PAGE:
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- Patient Comments: Facial Nerve Problems and Bell's Palsy - Treatment
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- Facial nerve problems and Bell's palsy facts
- What is the facial nerve?
- What are symptoms of a facial nerve problem?
- What conditions affect the facial nerve?
- How are the causes of facial nerve dysfunction diagnosed?
- What is and what causes Bell's palsy?
- What are the symptoms of Bell's palsy?
- What is the mechanism of injury in Bell's palsy?
- What are treatment options of facial nerve paralysis?
- What is the treatment for eye problems from facial nerve disorder?
- What surgical reconstruction options are available?
- What is the prognosis for facial nerve problems?
- Can facial nerve problems be prevented?
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What are treatment options of facial nerve paralysis?
There are no medications specifically approved to treat Bell's palsy. Underlying medical conditions that lead to facial nerve disorder are treated specifically according to the specific condition that is responsible for the damage to the nerve. Steroid medications (corticosteroids) are the best treatment for Bell's palsy, and it is recommended that all patients be treated. The usual amount is one milligram per kilogram body weight of prednisone (or steroid alternative) per day for 7 to 14 days. Recently, antiviral medications like acyclovir (Zovirax) given in conjunction with steroids have been demonstrated to increase recovery. Doses of the antiviral agent will vary with the drug chosen.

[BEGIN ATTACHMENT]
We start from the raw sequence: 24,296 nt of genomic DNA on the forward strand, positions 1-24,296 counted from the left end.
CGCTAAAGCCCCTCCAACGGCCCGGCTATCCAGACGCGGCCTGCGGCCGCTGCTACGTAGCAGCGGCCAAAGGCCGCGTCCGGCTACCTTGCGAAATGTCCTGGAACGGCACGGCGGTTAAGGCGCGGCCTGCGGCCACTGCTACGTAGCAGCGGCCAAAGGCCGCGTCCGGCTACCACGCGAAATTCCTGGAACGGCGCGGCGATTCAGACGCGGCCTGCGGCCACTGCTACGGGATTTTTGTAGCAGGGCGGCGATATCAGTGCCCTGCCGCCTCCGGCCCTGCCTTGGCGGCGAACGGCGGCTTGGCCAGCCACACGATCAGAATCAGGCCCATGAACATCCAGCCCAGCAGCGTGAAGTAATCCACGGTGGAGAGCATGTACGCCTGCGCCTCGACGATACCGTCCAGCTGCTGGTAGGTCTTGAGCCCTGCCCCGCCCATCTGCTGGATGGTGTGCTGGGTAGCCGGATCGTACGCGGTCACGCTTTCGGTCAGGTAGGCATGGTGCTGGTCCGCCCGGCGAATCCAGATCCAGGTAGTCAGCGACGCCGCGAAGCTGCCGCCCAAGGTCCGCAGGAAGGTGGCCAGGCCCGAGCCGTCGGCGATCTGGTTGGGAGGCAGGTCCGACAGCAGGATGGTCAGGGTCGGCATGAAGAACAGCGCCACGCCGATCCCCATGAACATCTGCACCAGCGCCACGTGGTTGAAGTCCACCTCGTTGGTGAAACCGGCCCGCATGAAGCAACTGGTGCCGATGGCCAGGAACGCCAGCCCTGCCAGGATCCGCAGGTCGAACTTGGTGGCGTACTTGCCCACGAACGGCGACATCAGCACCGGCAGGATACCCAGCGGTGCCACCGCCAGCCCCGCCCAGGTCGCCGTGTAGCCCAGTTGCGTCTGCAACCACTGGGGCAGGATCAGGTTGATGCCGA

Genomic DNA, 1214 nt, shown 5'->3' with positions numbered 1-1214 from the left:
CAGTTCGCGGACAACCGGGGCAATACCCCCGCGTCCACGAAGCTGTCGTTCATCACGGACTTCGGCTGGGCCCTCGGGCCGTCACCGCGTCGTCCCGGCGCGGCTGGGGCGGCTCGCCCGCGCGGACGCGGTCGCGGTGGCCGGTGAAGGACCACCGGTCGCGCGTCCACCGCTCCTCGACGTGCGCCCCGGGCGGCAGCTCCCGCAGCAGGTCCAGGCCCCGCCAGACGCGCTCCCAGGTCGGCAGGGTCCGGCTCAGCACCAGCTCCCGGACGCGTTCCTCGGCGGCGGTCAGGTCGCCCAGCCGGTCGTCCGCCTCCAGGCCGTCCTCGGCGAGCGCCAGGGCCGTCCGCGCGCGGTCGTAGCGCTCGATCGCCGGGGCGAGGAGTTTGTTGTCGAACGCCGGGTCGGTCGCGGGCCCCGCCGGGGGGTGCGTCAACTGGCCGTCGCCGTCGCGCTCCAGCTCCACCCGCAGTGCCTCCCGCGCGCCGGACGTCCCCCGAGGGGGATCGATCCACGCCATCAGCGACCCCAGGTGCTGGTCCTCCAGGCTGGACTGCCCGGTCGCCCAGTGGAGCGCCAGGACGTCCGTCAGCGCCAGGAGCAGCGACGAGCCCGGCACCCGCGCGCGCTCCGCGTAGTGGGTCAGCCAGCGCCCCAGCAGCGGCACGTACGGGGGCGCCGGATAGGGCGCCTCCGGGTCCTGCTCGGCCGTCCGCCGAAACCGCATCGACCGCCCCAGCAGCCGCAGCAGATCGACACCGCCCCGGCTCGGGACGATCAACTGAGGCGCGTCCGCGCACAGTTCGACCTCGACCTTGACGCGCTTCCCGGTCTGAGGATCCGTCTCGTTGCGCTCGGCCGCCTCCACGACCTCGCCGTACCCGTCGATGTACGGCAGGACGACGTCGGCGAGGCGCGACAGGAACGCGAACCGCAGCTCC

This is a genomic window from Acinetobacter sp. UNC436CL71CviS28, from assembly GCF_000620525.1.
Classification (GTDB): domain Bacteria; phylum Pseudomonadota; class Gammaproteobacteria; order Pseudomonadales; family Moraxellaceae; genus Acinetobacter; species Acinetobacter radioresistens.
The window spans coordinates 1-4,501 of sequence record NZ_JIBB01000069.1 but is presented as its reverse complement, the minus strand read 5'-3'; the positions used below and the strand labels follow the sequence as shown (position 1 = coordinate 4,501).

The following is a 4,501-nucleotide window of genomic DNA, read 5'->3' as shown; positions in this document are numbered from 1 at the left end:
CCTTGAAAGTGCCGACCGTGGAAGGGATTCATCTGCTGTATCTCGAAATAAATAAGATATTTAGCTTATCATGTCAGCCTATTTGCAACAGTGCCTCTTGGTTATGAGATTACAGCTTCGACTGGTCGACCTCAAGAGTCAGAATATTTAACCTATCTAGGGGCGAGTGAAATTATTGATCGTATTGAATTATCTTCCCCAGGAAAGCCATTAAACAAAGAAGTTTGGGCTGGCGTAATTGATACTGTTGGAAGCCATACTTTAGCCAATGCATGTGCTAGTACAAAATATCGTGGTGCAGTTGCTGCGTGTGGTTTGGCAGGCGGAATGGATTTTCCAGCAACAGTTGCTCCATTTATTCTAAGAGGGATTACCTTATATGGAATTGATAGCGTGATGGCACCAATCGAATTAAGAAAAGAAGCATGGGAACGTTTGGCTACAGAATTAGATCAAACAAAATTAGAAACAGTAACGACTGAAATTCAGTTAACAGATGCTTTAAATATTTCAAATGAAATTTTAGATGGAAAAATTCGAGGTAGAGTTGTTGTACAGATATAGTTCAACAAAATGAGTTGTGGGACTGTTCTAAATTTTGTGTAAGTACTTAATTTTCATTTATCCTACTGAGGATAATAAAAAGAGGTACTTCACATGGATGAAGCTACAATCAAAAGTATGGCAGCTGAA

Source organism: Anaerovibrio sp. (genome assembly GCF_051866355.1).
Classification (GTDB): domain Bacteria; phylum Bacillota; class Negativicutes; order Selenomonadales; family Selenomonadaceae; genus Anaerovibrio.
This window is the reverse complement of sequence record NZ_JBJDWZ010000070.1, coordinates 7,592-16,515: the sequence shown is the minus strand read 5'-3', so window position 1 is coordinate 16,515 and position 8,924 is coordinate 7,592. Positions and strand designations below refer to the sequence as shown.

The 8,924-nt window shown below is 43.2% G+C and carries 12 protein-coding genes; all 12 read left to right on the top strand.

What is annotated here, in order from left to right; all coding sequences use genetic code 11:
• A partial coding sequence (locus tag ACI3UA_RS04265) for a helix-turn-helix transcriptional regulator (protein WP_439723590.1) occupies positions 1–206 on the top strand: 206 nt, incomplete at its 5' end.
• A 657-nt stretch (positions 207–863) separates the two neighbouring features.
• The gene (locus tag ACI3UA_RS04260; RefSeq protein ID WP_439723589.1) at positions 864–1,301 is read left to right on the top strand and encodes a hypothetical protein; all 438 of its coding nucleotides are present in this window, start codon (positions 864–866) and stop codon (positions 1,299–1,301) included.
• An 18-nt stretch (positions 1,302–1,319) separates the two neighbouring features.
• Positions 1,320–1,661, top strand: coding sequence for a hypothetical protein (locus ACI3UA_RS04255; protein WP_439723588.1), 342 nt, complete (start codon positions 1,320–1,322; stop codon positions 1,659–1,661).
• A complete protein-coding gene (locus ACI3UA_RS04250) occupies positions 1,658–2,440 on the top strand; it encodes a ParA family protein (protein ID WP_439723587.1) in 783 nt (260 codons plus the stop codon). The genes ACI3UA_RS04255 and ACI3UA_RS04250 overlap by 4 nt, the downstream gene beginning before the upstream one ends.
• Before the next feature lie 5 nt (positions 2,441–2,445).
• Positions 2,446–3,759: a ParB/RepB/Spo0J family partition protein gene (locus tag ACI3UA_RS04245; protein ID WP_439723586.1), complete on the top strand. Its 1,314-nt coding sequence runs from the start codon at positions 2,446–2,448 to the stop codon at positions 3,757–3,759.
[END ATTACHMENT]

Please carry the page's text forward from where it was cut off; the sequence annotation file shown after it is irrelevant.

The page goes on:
Although physical therapy and electrotherapy probably have no significant benefit, facial exercises can help prevent contractures of affected muscles. Surgical facial nerve decompression is controversial in Bell's palsy. Some physicians recommend surgical decompression during the first two weeks in patients showing the most severe nerve degeneration; however, there can be a substantial risk of hearing loss with this surgery.
What is the treatment for eye problems from facial nerve disorder?
Patients with facial nerve paralysis have difficulty keeping their eye closed because the muscles which close the eye cannot work. Serious complications can occur if the cornea of the eye becomes too dry. Treatment consists of:
- protective glasses which can prevent dust from entering the eye;
- manual closure of the eye with a finger to keep it moist -- patients should use the back of their finger rather than the tip to insure that the eye is not injured;
- artificial tears or ointments to help keep the eye lubricated;
- taping or patching the eye closed with paper tape while asleep; and
- in cases in which recovery is incomplete, a temporary or permanent narrowing of the eye opening (tarsorrhaphy) may be necessary.